Italian Pioneers in Cardionephrology: how some fundamental Italian cardiorenal researches have passed into oblivion

Abstract

A historical research was made on papers published by Italian scientists on cardiorenal diseases. The investigated period is between the beginning of the 20th century and the entry of Italy into the Second World War, 1940. 34 papers dealing with the relationship between the kidney and the cardiovascular system were retrieved. All but two articles were published in Italian medical periodicals. The topics covered are varied and range from cardiotoxicity of substances in uremia to the role of renal disease in vascular damage. Some articles are forerunners of later pathophysiological concepts and research technologies. These concern early atherosclerotic vascular damage and the presence of dialyzable cardiotoxic substances in renal insufficiency. Unfortunately, these highly innovative researches have had little diffusion and have fallen into oblivion in Italy and abroad. In conclusion, our research shows that in the first half of the 20th century in Italy there was a lively interest in cardio-renal diseases and that some researchers had produced precursor results of what was confirmed many years later.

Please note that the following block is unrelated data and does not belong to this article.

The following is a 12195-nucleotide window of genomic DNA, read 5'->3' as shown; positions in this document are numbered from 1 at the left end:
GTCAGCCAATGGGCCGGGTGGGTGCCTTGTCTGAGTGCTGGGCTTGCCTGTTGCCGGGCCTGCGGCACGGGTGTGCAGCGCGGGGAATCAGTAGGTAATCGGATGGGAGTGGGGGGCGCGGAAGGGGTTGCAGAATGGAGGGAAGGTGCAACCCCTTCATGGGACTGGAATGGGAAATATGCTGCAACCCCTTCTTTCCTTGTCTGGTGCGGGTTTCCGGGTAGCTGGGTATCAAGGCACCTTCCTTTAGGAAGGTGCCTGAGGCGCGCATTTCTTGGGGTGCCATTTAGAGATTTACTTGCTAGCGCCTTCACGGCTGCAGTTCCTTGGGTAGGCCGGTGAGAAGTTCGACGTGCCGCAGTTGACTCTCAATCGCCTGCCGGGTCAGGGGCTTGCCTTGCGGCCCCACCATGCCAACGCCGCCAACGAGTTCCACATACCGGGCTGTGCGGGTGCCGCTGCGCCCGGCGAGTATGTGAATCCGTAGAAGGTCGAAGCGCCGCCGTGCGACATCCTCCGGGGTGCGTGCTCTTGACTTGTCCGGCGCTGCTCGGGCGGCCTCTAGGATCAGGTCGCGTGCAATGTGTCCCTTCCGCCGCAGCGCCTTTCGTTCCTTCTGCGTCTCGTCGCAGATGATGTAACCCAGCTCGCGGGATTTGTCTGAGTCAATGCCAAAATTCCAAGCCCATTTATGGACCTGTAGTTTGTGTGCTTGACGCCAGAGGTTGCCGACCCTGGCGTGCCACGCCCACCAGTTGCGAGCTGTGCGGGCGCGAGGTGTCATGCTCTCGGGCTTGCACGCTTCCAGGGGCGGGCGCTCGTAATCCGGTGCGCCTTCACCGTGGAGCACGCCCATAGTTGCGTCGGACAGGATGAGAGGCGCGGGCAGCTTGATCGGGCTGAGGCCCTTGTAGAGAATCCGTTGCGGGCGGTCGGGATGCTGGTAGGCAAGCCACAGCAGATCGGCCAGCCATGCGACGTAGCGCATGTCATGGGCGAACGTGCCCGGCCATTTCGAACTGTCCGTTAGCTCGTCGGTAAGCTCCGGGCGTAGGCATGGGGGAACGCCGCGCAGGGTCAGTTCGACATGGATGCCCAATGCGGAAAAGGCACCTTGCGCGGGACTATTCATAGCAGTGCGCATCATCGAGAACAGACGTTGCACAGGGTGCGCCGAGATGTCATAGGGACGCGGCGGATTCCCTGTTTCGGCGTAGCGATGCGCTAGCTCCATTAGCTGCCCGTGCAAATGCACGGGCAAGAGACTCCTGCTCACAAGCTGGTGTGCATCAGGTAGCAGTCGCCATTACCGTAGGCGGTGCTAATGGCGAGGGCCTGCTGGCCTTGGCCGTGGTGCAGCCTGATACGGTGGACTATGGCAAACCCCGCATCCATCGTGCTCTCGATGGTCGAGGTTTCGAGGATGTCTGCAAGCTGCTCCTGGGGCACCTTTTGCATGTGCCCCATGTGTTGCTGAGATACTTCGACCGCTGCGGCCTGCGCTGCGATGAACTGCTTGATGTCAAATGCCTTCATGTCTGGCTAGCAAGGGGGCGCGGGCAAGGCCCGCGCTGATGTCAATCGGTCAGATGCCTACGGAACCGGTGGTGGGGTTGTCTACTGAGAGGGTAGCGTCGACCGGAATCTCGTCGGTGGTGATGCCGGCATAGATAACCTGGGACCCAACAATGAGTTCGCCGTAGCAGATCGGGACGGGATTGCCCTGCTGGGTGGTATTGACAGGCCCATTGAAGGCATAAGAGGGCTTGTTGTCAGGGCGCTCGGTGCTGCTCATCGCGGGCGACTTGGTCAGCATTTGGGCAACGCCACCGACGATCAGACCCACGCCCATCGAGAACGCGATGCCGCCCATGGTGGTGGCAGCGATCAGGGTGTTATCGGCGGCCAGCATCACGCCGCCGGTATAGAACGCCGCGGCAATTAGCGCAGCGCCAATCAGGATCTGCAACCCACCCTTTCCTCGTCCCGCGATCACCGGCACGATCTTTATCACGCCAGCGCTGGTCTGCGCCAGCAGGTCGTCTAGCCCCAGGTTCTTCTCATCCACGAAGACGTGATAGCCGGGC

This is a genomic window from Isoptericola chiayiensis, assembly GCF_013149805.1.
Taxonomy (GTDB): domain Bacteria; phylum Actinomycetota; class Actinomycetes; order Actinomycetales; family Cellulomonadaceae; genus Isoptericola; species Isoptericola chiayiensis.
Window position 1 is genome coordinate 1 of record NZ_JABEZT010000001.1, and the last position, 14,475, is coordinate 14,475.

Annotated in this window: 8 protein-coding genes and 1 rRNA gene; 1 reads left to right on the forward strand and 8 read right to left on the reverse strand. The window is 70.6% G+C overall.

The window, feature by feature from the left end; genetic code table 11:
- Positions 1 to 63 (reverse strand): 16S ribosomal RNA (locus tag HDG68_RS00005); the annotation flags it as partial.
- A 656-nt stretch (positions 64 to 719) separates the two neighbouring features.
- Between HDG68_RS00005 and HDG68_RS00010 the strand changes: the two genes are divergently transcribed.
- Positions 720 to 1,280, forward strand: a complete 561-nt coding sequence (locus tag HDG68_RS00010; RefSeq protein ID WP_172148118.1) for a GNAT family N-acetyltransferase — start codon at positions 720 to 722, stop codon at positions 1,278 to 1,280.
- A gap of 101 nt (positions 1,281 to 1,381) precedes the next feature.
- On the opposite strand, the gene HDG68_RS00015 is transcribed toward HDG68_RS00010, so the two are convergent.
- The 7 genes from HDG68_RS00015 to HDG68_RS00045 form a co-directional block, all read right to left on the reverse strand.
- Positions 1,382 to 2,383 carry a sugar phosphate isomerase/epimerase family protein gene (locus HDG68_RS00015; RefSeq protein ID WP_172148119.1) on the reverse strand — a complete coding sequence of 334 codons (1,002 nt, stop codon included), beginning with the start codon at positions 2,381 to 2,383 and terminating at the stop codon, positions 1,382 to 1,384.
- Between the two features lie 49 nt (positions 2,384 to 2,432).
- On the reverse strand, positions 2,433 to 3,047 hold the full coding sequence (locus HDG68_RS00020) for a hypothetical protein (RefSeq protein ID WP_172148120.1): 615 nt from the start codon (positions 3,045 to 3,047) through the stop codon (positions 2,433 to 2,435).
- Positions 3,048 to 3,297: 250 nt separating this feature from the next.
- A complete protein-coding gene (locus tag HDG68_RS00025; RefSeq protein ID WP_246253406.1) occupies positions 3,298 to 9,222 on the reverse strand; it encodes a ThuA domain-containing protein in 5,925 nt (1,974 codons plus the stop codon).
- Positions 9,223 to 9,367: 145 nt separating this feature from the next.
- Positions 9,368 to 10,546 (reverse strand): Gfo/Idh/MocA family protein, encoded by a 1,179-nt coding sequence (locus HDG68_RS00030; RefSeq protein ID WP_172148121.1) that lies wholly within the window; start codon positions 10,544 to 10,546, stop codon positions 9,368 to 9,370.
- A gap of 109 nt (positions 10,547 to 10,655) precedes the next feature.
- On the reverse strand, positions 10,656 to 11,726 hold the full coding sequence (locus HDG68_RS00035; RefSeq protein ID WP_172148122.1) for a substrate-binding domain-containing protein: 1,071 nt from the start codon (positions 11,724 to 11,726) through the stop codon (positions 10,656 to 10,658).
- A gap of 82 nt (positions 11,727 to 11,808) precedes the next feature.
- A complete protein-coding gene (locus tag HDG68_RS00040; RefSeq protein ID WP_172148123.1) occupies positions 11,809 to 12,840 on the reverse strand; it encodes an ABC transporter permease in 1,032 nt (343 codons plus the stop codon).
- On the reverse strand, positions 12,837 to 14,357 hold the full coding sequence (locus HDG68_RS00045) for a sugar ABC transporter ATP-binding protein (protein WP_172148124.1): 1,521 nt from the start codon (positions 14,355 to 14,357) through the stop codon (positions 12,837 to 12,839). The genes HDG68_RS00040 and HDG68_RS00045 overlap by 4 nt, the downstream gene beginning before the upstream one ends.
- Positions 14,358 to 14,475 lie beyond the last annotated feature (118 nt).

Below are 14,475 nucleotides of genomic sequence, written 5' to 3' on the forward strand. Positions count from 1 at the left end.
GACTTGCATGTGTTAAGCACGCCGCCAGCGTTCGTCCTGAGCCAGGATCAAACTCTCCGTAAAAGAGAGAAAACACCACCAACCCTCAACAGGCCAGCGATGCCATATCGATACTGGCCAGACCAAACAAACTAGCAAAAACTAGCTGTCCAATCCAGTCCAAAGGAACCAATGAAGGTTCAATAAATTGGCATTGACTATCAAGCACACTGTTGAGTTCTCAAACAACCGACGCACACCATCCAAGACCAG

Keywords: cardionephrology, cardiorenal studies, Italian scholars, history of nephrology

Ci spiace, ma questo articolo è disponibile soltanto in Inglese Americano. Per ragioni di convenienza del visitatore, il contenuto è mostrato sotto nella lingua alternativa. Puoi cliccare sul link per cambiare la lingua attiva.

  1. Introduction

    Thanks to the Mario Timio’s series of congresses in Assisi, dedicated to Cardionephrology, this branch of Nephrology has experienced growing success in Italy and in the world since 1987 [1]. Although the term Cardionephrology apparently was coined in 1991, studies on the relationship between kidney disease and the heart have a much longer history [24]. An attempt to define cardiorenal disease was made in 1914 in Philadelphia by the renowned clinician Alfred Stengel (1868-1939). According to this eminent clinician “the term comprises cases of combined cardiovascular and renal disease without such manifest predominance of either as to justify a prompt determination of the one element as primary and important and the other as secondary and unimportant” [5]. This term was also used in death certificates in USA [4]. Among the early studies on cardiorenal syndromes, the best known are those performed in UK, France and USA [3, 4]. 

    La visualizzazione dell’intero documento è riservata a Soci attivi, devi essere registrato e aver eseguito la Login con utente e password.